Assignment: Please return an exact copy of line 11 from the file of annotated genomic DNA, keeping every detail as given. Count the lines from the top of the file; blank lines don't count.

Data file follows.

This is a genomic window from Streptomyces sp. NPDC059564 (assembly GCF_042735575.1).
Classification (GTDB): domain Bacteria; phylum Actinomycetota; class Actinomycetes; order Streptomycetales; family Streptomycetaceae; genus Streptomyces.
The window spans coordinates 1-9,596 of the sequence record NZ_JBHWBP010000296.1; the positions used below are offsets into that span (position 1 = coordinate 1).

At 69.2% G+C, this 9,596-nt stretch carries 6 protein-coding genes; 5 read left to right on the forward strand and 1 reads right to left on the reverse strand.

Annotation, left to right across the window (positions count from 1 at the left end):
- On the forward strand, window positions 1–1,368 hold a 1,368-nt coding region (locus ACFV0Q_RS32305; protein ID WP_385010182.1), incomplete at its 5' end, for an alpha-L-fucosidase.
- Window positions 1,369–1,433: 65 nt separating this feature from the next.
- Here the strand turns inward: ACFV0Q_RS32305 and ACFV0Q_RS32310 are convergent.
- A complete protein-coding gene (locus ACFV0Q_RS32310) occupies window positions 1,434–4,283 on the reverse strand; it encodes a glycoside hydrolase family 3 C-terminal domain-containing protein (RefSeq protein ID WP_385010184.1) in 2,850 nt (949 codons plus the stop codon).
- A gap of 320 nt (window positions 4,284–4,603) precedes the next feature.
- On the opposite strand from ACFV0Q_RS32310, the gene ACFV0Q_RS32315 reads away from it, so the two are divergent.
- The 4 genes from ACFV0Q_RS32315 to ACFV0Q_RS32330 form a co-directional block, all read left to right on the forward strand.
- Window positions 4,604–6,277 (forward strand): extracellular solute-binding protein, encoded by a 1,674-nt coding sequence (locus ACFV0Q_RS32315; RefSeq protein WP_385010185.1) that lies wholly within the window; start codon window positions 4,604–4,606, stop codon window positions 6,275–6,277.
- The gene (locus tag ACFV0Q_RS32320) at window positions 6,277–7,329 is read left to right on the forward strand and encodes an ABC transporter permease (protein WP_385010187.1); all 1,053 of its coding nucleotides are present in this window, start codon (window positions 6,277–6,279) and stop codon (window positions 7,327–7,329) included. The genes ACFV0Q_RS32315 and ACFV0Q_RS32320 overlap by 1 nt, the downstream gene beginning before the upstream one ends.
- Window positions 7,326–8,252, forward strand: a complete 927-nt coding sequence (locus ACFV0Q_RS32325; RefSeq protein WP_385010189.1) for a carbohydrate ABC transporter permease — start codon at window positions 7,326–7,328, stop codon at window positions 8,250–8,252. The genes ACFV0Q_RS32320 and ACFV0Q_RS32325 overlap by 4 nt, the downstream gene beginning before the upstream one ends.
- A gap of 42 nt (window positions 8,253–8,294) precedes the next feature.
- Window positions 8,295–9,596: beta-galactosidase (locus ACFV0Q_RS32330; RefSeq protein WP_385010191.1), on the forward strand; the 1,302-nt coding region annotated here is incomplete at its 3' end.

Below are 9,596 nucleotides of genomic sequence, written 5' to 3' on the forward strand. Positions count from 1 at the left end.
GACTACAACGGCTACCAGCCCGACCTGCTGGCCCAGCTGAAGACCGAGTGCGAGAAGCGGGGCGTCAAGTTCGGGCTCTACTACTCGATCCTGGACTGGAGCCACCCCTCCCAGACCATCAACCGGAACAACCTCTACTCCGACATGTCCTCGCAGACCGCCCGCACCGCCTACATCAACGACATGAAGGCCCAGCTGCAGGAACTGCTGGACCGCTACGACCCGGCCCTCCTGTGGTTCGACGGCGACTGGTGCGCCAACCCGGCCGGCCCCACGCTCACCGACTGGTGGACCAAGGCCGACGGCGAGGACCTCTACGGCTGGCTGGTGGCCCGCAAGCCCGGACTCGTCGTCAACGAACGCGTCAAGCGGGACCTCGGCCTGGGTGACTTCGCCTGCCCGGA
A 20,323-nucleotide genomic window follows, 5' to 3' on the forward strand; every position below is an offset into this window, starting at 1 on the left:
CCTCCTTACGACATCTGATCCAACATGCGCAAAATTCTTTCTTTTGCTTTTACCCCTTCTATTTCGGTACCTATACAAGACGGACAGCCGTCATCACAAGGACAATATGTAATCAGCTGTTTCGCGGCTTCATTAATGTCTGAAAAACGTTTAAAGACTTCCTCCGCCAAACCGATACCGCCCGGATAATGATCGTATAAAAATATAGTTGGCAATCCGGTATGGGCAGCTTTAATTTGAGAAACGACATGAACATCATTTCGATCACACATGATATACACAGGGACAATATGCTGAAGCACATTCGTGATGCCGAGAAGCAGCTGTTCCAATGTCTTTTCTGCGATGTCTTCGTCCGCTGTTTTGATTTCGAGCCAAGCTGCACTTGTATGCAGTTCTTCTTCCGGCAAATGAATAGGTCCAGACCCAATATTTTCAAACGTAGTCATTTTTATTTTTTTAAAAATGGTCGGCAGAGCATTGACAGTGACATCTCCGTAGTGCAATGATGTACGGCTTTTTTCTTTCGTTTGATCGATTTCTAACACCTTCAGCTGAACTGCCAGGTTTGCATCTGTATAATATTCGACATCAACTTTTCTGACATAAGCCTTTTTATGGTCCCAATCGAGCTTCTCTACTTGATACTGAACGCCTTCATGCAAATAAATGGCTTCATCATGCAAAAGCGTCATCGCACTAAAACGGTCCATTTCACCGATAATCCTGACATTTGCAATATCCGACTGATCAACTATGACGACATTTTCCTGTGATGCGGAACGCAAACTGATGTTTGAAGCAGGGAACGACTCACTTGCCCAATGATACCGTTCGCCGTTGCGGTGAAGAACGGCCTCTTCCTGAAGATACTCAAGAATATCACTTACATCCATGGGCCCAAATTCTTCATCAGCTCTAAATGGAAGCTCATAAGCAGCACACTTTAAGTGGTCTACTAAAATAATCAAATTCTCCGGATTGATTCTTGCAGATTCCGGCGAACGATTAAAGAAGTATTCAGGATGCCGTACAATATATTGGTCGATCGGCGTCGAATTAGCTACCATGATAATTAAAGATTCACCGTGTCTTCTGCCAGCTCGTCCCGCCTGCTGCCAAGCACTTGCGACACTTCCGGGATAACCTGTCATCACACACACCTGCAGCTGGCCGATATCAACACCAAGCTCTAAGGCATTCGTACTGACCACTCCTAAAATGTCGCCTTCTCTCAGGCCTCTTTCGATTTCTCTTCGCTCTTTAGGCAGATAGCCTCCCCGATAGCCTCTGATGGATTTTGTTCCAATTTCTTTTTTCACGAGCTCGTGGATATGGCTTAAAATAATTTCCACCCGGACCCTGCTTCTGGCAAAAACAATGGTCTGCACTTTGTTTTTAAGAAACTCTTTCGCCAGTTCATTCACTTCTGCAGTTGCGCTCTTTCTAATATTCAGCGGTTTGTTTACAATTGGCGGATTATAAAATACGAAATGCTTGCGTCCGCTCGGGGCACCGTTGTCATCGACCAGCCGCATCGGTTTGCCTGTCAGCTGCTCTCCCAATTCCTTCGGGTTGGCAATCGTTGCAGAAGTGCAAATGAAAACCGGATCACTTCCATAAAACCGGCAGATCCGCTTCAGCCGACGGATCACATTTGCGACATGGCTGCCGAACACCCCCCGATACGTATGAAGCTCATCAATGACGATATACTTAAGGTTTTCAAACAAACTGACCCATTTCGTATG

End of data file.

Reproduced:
- On the opposite strand from ACFV0Q_RS32310, the gene ACFV0Q_RS32315 reads away from it, so the two are divergent.